One would not expect to find a Dutch Canadian running a factory in north east China,  although early March temperatures of minus 140C should not be so much of a shock to  omeone accustomed to Canadian winters.
Adrian Kuypers, president of Innovative Board Technologies (IBT), Ontario, Canada,  came to Shenyang to take charge of IBT’s joint venture project to produce MDF  doorskins for the growing Chinese market.
“The project was originally my concept, back in 1996,said Mr Kuypers, whose  experience includes working as a design engineer and project manager for engineering  consultancies to the panel industry and running the Noranda OSB factory in Scotland. He also set up the first MDF factory in China in the early 1980s, for Fuzhou Man Made Board Company.
“At IBT, we felt that moulded decorative panels had a good future and that doorskins, as a basic product of that type, had tremendous potential in Asia, and particularly China, as well as in Europe and North America,said Mr Kuypers.
In 1997, IBT signed an initial joint venture agreement with Shenyang Heavy Machinery Group (SHMG). To IBT’s extensive expertise in the industry, SHMG added experience in equipment design and manufacture and engineering, the construction of 16  particleboard and seven MDF plants, operational management of its own two MDF plants in Shenyang and product sales and distribution in China.
In 1999, a second joint venture agreement was signed, this time including a third partner, Shenyang Industrial Investment Company (SIIC). This new partner brought financial services, management and admin- istration expertise, as well as involvement in 27 other joint ventures in China, including one with automotive manufacturer BMW.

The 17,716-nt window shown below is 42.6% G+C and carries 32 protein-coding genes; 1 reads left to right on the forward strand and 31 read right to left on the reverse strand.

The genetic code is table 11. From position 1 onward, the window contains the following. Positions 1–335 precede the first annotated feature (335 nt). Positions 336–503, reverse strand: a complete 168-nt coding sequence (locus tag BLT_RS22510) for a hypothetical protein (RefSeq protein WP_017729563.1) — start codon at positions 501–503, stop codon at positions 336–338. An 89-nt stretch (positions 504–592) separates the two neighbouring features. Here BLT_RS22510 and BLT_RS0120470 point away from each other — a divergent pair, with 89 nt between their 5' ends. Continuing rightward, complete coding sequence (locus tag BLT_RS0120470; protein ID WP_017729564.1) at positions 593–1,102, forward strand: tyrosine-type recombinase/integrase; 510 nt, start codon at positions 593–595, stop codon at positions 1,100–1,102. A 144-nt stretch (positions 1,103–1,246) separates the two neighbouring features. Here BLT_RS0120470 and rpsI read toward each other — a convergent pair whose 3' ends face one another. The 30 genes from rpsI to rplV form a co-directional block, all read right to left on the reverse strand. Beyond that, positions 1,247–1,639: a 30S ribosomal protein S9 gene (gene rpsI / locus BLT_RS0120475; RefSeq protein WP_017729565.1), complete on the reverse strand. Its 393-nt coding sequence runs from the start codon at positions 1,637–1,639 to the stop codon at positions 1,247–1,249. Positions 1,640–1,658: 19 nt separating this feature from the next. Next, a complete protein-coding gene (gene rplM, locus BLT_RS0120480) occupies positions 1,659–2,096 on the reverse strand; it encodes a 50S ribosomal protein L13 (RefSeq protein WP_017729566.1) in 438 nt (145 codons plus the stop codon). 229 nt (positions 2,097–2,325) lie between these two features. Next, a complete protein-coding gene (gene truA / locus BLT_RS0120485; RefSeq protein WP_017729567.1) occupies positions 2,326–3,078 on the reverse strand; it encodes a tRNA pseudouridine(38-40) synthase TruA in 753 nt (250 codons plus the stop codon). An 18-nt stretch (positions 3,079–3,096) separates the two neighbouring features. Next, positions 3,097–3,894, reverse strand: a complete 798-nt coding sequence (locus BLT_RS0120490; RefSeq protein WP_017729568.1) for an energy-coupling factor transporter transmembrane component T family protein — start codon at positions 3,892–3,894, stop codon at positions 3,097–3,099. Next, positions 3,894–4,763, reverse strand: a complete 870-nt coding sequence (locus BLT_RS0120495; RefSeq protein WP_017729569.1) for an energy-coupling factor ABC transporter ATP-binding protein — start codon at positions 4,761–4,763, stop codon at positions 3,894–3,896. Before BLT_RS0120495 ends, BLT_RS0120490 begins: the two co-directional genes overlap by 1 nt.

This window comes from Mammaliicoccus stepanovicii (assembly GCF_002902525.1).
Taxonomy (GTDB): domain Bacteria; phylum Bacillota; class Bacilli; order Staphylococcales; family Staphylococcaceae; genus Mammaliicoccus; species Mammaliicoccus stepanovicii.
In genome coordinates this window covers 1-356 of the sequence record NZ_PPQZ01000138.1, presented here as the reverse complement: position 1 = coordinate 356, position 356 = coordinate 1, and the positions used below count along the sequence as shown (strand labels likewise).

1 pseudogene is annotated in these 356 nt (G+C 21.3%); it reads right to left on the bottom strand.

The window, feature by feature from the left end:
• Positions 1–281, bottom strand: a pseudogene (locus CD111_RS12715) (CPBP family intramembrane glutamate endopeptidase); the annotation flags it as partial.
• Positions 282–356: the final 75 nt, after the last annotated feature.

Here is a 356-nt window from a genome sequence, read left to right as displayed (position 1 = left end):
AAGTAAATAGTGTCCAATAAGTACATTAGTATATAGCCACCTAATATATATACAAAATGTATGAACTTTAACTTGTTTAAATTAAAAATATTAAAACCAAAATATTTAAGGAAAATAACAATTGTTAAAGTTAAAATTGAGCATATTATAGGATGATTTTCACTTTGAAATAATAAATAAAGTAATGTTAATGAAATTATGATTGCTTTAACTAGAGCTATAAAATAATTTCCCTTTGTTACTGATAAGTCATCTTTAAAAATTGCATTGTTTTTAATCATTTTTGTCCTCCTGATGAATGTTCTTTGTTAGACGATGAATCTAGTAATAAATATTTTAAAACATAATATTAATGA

The factory buildings for the new line were provided by SHMG, being a former engineering works which it owned. This meant the premises had full zoning for industrial use and were provided with all necessary services and road links.
The project then suffered a setback, due to financial problems of another (now ex) partner, but the construction of the new doorskin production line was completed in March 2003, when the first board, which, to the company’s credit, was of saleable quality, was produced. Full production really commenced in September of last year.
Of course, doorskin production has a long history in North America with Jeld- Wen and Masonite as market leaders there.
Machinery for all those North American lines came from Washington Iron Works, whose presses became the standard equipment for doorskin lines all over the world.
Shendor broke with that standard and placed the contract for the press with Dieffenbacher of Germany, which, said Mr Kuypers, “came in with the best deal”.